Focus on the Job
Making the best use of your time is closely connected to your ability to concentrate. Maintaining your focus on the most critical tasks is one of the most perplexing challenges you face as you strive to effectively manage your time. Here are ten habits that anchor your focus where your attention needs to be, rather than on the unimportant distractions that so often demand it.
Start small. Concentration is a skill (like weight training) that you can learn. Flexing your concentration muscles requires commitment, regular workout, and a willingness to push yourself a little further, bit by bit.
Start with lighter weights — the smaller tasks, the less complex projects. And build up your time, perhaps starting with segments as short as a half-hour; then give yourself a break. Then go back to your project. As you build your endurance, you can increase the work periods, working up to a few hours of uninterrupted focus.
Seek out a quiet place. The ambient noise of the world around you can distract you, reducing your focus and thereby diminishing the effectiveness of your time management. When you need to concentrate, seek out a quiet place or a quiet time of day.
Get an early start (or stay late). Even if you consider yourself a night owl, everyone benefits from getting an early start. You’re always freshest first thing, when your day hasn’t had a chance to throw any upsets your way. For most professionals, the distractions, problems, and challenges increase as the day progresses. The earlier you begin, the less likely you are to encounter interruptions. You also have fewer issues to consider and a higher level of focus.
Adjust your lunch hour. Move your lunch break away from the noon hour — when everyone else is taking lunch — as much as possible. If you get an early start on the day, you may want to break by 11 a.m. If you find yourself on a roll, you may prefer to hold off until 1 or 2 p.m. By steering clear of the busy lunch rush, you increase your odds of enjoying a leisurely break, which means you return to your work refreshed and ready to focus.
Take shorter, more frequent breaks. You can’t stay focused at high levels for 8 to 10 hours a day if you work in a production-oriented job environment. You can save time at work and increase productivity by working at intense levels and then taking a short break. For most people, 90 to 120 minutes is all their brains can do without some relief. Even by taking a 5 to 10 minute break, you raise your energy, intensity, and focus.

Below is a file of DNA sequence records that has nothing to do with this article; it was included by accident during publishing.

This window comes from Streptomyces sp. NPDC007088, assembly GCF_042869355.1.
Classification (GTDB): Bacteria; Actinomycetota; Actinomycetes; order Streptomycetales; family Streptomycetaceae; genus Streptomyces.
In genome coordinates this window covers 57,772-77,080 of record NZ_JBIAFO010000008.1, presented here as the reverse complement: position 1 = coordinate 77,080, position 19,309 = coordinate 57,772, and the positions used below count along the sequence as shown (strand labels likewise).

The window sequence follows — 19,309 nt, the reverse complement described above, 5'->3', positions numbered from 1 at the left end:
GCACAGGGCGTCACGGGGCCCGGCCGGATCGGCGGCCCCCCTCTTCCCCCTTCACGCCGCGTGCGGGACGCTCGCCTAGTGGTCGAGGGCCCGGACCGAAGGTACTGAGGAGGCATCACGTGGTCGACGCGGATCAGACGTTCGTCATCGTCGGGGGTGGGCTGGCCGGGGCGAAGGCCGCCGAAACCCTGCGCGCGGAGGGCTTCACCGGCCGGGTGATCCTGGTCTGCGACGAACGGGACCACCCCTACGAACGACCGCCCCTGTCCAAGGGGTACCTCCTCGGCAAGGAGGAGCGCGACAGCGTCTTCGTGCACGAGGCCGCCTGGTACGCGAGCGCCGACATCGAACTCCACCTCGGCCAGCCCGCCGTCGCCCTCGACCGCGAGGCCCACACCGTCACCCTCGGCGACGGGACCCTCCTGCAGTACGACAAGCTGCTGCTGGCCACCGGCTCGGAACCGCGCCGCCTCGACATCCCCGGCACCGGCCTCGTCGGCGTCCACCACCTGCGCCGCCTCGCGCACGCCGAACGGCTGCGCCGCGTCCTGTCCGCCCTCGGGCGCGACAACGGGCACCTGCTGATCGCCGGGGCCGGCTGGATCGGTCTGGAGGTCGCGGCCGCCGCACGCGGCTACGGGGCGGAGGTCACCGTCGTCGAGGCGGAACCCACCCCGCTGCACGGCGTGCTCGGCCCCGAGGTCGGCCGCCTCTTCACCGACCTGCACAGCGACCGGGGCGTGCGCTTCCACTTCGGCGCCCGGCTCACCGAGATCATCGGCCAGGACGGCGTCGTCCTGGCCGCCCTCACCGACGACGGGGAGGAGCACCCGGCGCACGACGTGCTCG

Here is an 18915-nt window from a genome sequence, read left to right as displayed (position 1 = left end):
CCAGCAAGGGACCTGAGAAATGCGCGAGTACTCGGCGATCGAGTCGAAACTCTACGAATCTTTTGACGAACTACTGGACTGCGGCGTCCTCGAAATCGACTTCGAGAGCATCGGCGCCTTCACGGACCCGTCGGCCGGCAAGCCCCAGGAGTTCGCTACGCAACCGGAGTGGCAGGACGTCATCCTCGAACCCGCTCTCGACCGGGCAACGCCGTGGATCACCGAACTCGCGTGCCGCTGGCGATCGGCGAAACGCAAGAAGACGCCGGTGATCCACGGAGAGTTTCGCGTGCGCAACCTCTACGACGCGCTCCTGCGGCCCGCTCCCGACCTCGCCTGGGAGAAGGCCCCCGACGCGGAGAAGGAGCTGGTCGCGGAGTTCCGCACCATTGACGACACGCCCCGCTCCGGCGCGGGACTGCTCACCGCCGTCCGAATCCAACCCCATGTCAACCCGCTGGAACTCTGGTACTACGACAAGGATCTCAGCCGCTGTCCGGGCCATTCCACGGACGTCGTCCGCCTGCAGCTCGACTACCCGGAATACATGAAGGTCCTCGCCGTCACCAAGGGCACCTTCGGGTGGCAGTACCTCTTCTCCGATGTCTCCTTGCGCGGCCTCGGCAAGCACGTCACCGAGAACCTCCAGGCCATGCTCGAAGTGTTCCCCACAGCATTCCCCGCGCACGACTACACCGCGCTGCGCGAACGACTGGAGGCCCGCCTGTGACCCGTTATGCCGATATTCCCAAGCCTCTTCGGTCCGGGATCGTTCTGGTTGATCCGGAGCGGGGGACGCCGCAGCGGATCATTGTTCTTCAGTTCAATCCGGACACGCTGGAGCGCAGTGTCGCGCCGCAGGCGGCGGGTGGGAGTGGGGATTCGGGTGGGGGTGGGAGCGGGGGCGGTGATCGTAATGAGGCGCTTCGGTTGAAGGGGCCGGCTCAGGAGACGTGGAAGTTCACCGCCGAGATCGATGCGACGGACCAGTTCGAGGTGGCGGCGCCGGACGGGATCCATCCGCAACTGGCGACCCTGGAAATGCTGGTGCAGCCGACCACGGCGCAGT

Control personal interaction. The workplace can be a minefield for the committed employee who wants to be productive. Personal interaction with others is hard to discourage without coming off as antisocial or being labeled the office recluse, but one surefire way to counter this result is to plan for social time. Schedule your daily social time and seek out your co-workers on a personal level. hen return to your work.
If you need to minimize visits from others at inopportune times, put up a sign outside your cubicle that says something like “Please do not disturb — hard at work. Contact me via e-mail or voice mail from [start time] to [end time]; I’ll check e-mail every hour on the hour.”
Acknowledge and dismiss distracting thoughts. Random thoughts can distract you if you allow yourself to dwell on them. Keep a notepad handy, and when something bubbles up to your consciousness, write it down and then forget about it. Because you’ve recorded it, you’re more likely to feel comfortable in letting it go.
Reward yourself for success. You probably already use the carrot approach to encourage yourself toward bigger goals: Get that promotion, and you’ll take the family on a cruise; make an important sale, and you’ll buy that pricey designer suit. But rewards work just as well for reaching the interim steps that help you get to your goal, even on a day-to-day basis. I
Tackle the big opportunities. A challenge can motivate you to perform at a higher, more efficient level. When attacking a big opportunity, you’re forced to invest time to test and improve your skills, and you have to invest the attitude to improve your future results.
It takes the same amount of time and effort to land a whale type of account as a minnow type. In sales, you can focus on fishing for whales while catching a few minnows in your nets along the way to keep your cash flow solid.
Maintain a steady pace. Persistence and consistency are traits of successful people. The ability to focus, to stay on track, or even to be plodding with your efforts can help you work through failure and frustration and eventually achieve your goals. If you don’t see the results right away, recognize that you may need more time, so invest more time with patience. If you’re seeing progress but the results are short, don’t quit — keep on going.